Yiwen Gu

Yiwen Gu is a third year PhD student at Boston University in the Image and Video Computing Group. She is advised by Professor Margrit Betke. Her interests lie in the intersection of computer vision and human computer interfaces.

yiweng [at] bu.edu | CV | Google Scholar

Teaching Experience

Yiwen has been a teaching fellow for

  • CS 640: Artificial Intelligence, Fall 2020
  • Research in Science & Engineering Program (RISE), Summer 2020
  • CS 111: Introduction to Computer Science, Spring 2020
Working Experience
  • Software Engineer Intern, SAIL, Hariri Institute for Computing, BU
  • Backend Developer Intern, MIDA. Inc
  • the NSF Doctoral Consortium (DC) award, PETRA
  • Invited participant for the Grad Cohort Workshop of the CRA-W
Research Projects

Animal Pose 3D Reconstruction

Spatial cognition is a critical component of intelligent behavior. How does a trained animal recall and navigate between known goals is a question that attracts not only neuroscientists but also scientists of robotics. In this collaborative study, we seek to map rat's brain activity and its behavior. Our goal in the current stage is to develop a reliable model that can track various body parts of a rat in a 3D coordinate system.


ExerciseCheck is a scalable, accessible platform designed and developed for the remote monitoring and evaluation of physical therapy. It is a modular system that incorporates machine learning techniques with contemporary web technologies to enable a user-friendly experience for patients and physical therapists.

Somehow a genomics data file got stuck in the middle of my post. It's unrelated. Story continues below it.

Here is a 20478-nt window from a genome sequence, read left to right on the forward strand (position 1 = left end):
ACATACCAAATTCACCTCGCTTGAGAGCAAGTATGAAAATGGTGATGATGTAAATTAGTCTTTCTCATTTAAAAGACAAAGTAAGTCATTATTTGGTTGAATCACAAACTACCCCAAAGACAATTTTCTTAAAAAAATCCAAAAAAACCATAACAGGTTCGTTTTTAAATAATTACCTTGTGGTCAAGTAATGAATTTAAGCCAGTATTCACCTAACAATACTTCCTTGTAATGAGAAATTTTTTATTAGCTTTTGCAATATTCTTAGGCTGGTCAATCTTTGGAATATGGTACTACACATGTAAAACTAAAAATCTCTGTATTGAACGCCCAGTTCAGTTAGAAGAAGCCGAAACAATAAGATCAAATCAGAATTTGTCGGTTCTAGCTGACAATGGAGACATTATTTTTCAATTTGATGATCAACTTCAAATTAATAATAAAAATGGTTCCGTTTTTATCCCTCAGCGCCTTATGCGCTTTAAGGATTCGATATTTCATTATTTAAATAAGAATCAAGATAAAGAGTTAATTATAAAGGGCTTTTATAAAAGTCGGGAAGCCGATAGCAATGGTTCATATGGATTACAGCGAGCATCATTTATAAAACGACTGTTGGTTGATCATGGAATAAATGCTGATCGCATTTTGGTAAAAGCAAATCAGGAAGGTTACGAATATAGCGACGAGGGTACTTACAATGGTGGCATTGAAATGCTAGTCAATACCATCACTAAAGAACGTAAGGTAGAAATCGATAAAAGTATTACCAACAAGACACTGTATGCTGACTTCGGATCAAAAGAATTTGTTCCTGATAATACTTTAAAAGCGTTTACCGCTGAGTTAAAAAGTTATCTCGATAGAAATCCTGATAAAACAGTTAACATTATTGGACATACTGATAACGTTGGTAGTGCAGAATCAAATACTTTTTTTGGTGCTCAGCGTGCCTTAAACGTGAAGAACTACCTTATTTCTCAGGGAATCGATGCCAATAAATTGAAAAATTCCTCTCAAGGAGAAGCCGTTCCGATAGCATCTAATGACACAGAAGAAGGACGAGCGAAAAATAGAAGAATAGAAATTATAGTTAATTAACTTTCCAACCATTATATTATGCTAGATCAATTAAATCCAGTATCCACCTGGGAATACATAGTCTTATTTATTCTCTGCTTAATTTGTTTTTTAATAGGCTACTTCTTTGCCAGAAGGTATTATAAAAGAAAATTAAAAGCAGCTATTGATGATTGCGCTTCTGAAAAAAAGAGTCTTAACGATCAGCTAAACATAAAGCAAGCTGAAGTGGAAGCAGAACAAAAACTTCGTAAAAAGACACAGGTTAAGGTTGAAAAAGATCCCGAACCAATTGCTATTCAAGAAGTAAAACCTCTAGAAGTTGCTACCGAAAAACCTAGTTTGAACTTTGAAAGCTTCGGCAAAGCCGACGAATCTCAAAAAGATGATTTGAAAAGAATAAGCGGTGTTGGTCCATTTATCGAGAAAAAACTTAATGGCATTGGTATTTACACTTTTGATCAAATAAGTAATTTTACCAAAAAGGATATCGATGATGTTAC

The project has gone through 3 phases. Phase I is the initial development. We tested the system in our CS lab with 2 healthy subjects and 2 physical therapists. In the Phase II we tested the system with 5 Parkinson patients in a rehabilitation clinic in the Sargent College. We evaluated the effectiveness of the visual feedback on the performance and the quantitative analysis and received users' feedback. In the Phase III we invited 3 Patients and deployed the system in their homes for long-term user feedback.

Predicting Aphasia Recovery

The potential recovery of post-stroke aphasia is highly variable and the rehabilitation outcomes are difficult to predict. This interdisciplinary collaboration builds on data collected as part of a large set of behavioral and brain variables in patients with post-stroke aphasia, charting the course of recovery associated with therapy across language domains and examining the basis of neuroplasticity.
In a pilot study, we created and tested a predictive framework based on a subset of the data collected and developed machine-learning algorithms that take as input a complex set of brain and behavioral features to classify and predict the participants' responsiveness to therapy.

Professional Services

    Member of Program Committee:


    Reviewer for Journals/Conferences:

  • International Journal of Computer Vision
  • ECCV/ACVR 2020-2022, the 8th-10th international workshop on Assistive Computer Vision and Robotics in conjunction with the European Conference on Computer Vision.
  • PETRA 2020-2021, ACM International Conference on PErvasive Technologies Related to Assistive Environments
  • Journal of Pattern Analysis and Applications (PAAA)
  • Journal of PLOS ONE